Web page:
Maj Jonathan W. Klaaren, USAF
Maj Ronald S. Mitchell, USAF
It is the year 2001, and industrialized country X is preparing to invade an ally of the United States. Honoring a previously signed alliance, the US contemplates military action against X and chooses a course of action designed to convince X not to invade our ally's territory. Prior to the establishment of a new government in X in 1999, X was an ally of the US. A strong feeling exists that if we could impose strategic paralysis on X by disrupting the connection between command structures and military forces, the regime would delay or cancel its decision to invade and return to normal relations with us. The challenge lies in achieving strategic paralysis without harming X's population, infrastructure, or fielded military forces. Harming X's population or infrastructure would create negative feelings and hinder the reestablishment of normal relations. US public opinion will not tolerate excessive loss of life on either side, and if infrastructure were destroyed, rebuilding following the conflict would be costly and timeconsuming. What can the US military use in its current arsenal to help accomplish the objective within these constraints? Precision guided munitions (PGM) could cause strategic paralysis but would still result in costly destruction, possible collateral damage, andžvery likely-unintentional loss of life. What if a new type of weapon could impose strategic paralysis on X without destroying its infrastructure or causing unintentional loss of life? Such a weapon does in fact exist-it is called nonlethal technology.
As the twentieth century comes to a close, the US military finds itself evaluating and modifying its cold war structure to meet a new, unstable, dangerous, and frequently violent international political environment. A large part of this evaluation consists of balancing a rapidly declining military budget and force structure against increased involvement in regional conflicts. We need a new vision-one that breaks down old military doctrine and strategy and replaces it with new ideas and technology. Looking toward the twentyfirst century and the future of regional conflicts, we in the military must consider nonlethal warfare in our future campaign planning instead of simply dismissing the term as an oxymoron. We must clearly state that we do not consider nonlethal warfare a panacea or a means to an end-in and of itself. Instead, our focus should be that the services must provide warfighting commanders with the best possible options to meet the strategic objectives they are given by the national command authorities (NCA).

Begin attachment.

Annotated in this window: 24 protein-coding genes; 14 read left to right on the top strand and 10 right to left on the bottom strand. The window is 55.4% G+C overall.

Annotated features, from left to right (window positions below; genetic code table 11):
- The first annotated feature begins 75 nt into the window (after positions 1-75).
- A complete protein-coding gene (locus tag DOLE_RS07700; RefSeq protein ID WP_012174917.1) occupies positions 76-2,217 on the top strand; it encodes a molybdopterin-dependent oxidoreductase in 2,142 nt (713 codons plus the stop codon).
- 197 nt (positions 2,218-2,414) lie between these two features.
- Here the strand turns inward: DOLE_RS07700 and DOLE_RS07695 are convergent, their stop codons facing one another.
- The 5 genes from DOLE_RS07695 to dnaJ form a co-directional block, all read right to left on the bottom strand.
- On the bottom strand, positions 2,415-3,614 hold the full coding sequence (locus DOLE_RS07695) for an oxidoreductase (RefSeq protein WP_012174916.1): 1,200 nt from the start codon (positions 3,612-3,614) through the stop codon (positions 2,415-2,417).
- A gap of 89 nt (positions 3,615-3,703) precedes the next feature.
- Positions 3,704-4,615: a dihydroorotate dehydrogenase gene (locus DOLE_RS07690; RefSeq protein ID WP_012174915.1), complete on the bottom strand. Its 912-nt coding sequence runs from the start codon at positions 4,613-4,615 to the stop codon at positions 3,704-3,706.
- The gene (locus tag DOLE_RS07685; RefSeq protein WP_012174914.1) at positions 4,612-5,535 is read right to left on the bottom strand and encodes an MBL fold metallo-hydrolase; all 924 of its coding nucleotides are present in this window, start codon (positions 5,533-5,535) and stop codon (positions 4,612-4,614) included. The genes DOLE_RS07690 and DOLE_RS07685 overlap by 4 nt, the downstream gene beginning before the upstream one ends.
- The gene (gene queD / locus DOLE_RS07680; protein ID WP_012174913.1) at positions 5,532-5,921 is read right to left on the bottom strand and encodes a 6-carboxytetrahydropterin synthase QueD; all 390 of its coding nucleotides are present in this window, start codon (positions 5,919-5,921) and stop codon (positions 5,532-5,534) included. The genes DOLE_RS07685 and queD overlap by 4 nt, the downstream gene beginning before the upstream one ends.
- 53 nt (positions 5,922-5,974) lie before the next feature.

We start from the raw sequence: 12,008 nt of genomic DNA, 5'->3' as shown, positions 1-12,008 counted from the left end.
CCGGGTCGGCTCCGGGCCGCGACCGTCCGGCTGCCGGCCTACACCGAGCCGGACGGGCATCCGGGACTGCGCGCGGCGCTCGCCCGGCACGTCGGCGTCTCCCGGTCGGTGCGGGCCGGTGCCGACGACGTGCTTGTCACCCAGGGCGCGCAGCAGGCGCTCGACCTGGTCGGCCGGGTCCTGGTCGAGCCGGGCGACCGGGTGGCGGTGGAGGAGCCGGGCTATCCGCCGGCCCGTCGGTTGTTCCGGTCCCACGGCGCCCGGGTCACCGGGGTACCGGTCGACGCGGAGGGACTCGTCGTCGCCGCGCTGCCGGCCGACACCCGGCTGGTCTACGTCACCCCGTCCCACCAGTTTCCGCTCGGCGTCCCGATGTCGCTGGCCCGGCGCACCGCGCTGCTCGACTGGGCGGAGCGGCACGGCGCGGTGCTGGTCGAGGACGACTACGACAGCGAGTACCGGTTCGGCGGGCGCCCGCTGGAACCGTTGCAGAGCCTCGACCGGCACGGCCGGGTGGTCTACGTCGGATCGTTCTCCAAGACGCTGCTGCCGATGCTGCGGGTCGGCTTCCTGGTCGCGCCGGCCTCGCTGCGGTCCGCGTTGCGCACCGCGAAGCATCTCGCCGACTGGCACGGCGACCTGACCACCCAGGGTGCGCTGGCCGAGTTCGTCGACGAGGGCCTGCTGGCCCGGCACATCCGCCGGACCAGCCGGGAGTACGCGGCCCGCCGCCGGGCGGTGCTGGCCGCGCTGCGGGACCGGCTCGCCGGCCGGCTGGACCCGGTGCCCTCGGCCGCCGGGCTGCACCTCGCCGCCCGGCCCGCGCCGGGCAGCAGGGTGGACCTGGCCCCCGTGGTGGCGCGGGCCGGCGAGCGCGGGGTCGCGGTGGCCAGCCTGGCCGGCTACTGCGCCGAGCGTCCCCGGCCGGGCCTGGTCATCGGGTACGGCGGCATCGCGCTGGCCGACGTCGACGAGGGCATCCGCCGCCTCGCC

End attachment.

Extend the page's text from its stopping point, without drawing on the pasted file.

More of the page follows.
Therefore, nonlethal technology must be considered one of many very effective tools that war fighters can use to meet their objectives. In the very near future, it will become clear that nonlethal methods have applicability across the entire spectrum of conflict, including crime, terrorism, nuclear proliferation, and total war. Given our recent involvement in numerous regional conflicts and the growing potential of future involvement, it is fitting that we address nonlethal warfare in terms of what it can do to paralyze an enemy who supports regional conflict. Our position is that future conflicts will demand the use of nonlethal warfare, which can be applied at the strategic level to cause paralysis within the enemy state. Further, we contend that aerospace platforms can provide an effective method for the employment of nonlethal weapons.
The term nonlethal warfare sparks a wide range of emotions, particularly among military professionals. Although nonlethal weapons have been used sporadically throughout history, the concept of nonlethality as a new category of warfare is in its infancy. The Department of Defense (DOD) is studying this new concept but at much too slow a pace. We need a spark-a thoughtprovoking, legitimate demonstration of the logical use of this new and controversial idea. This is our intent-to ignite the interest of military professionals to study nonlethal warfare and to include it in the planning process. In particular, we discuss the use of nonlethal warfare as one method of imposing strategic paralysis in order to prevent or-if necessary-support future conflict. We provide a definition of nonlethal warfare that we used throughout our research and briefly explain the types and capabilities of nonlethal technology. We address strategic analysis and strategic paralysis through the use of parallel warfare. Following a discussion of nonlethal employment, we provide justification for its immediate development. The article concludes by addressing future challenges and areas that need further research.
Nonlethal Warfare--What Is It?
Our research has clearly shown that although the term nonlethal warfare has many definitions, the types, capabilities, and potential applications of nonlethal technology are limited only by the imagination of the developer. Dr John Alexander of the Los Alamos National Laboratory in New Mexico defines nonlethal warfare as the application of technology that allows force to be projected while minimizing the potential for lethal consequence. This force is projected with weapons that disrupt, incapacitate, or otherwise degrade the functioning of targets without unintentionally crossing the "death barrier." Nonlethal warfare allows commanders to control people and situations in which the application of lethal force is undesirable. Some attributes of nonlethal warfare are (1) expanded options for warfighting commanders, (2) controlled levels of physical damage, (3) no unintentional loss of life, and (4) achievement of strategic paralysis.1